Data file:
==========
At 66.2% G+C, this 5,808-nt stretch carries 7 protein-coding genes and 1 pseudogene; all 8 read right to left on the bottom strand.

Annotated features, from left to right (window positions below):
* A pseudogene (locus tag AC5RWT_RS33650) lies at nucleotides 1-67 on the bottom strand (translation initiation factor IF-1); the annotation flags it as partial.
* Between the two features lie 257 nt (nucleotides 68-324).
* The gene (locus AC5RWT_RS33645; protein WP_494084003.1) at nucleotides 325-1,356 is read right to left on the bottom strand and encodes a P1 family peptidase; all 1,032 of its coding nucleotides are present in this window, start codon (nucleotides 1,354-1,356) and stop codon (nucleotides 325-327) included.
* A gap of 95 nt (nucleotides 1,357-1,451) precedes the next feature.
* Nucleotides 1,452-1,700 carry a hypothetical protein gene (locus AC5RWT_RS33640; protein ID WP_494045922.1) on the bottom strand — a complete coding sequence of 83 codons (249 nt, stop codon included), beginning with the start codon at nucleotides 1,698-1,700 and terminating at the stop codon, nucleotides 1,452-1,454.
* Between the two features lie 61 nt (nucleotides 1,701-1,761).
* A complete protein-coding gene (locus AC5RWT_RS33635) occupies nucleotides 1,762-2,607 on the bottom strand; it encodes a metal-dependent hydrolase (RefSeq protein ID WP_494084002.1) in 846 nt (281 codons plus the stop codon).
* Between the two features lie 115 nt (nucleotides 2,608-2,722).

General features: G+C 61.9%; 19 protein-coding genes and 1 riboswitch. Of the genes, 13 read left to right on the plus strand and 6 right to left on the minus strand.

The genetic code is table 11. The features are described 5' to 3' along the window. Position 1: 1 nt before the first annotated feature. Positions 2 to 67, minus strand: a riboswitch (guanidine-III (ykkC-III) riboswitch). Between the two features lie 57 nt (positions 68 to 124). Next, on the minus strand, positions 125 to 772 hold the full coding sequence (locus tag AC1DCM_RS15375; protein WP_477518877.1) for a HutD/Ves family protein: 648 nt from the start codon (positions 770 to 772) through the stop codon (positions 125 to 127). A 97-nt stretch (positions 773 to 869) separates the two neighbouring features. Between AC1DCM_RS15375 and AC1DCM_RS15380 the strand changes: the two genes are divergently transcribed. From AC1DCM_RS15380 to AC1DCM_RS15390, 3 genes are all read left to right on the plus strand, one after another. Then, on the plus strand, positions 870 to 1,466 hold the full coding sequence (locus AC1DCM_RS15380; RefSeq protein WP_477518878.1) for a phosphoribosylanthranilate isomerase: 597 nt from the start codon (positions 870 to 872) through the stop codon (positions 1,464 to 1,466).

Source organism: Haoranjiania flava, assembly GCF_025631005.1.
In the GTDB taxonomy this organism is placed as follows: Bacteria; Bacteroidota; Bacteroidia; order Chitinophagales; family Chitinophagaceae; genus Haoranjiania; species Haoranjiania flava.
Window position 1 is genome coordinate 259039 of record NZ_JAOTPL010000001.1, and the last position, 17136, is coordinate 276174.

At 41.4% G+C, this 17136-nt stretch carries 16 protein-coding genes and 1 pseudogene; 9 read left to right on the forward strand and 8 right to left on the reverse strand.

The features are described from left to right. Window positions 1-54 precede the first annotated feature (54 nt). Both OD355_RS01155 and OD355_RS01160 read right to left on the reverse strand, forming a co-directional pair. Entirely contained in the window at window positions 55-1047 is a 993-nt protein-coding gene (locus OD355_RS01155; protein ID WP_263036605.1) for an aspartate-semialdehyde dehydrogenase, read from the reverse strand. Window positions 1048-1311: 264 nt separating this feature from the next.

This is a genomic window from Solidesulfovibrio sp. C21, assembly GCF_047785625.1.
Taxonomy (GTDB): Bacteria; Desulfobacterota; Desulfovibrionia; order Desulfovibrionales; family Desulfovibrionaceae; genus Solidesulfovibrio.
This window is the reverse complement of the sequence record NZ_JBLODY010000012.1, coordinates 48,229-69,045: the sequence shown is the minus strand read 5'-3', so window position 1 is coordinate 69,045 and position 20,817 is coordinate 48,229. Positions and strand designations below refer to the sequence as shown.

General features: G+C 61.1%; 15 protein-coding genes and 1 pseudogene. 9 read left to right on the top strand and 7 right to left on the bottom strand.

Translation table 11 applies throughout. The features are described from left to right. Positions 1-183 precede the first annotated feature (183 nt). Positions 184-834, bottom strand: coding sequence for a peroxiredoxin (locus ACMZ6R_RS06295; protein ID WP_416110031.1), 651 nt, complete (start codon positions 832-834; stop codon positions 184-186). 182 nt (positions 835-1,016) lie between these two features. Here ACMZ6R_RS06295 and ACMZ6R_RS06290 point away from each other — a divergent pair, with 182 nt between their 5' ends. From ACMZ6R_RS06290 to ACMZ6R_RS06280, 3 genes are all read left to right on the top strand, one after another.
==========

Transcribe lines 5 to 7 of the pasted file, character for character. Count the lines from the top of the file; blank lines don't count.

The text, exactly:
* The gene (locus AC5RWT_RS33645; protein WP_494084003.1) at nucleotides 325-1,356 is read right to left on the bottom strand and encodes a P1 family peptidase; all 1,032 of its coding nucleotides are present in this window, start codon (nucleotides 1,354-1,356) and stop codon (nucleotides 325-327) included.
* A gap of 95 nt (nucleotides 1,357-1,451) precedes the next feature.
* Nucleotides 1,452-1,700 carry a hypothetical protein gene (locus AC5RWT_RS33640; protein ID WP_494045922.1) on the bottom strand — a complete coding sequence of 83 codons (249 nt, stop codon included), beginning with the start codon at nucleotides 1,698-1,700 and terminating at the stop codon, nucleotides 1,452-1,454.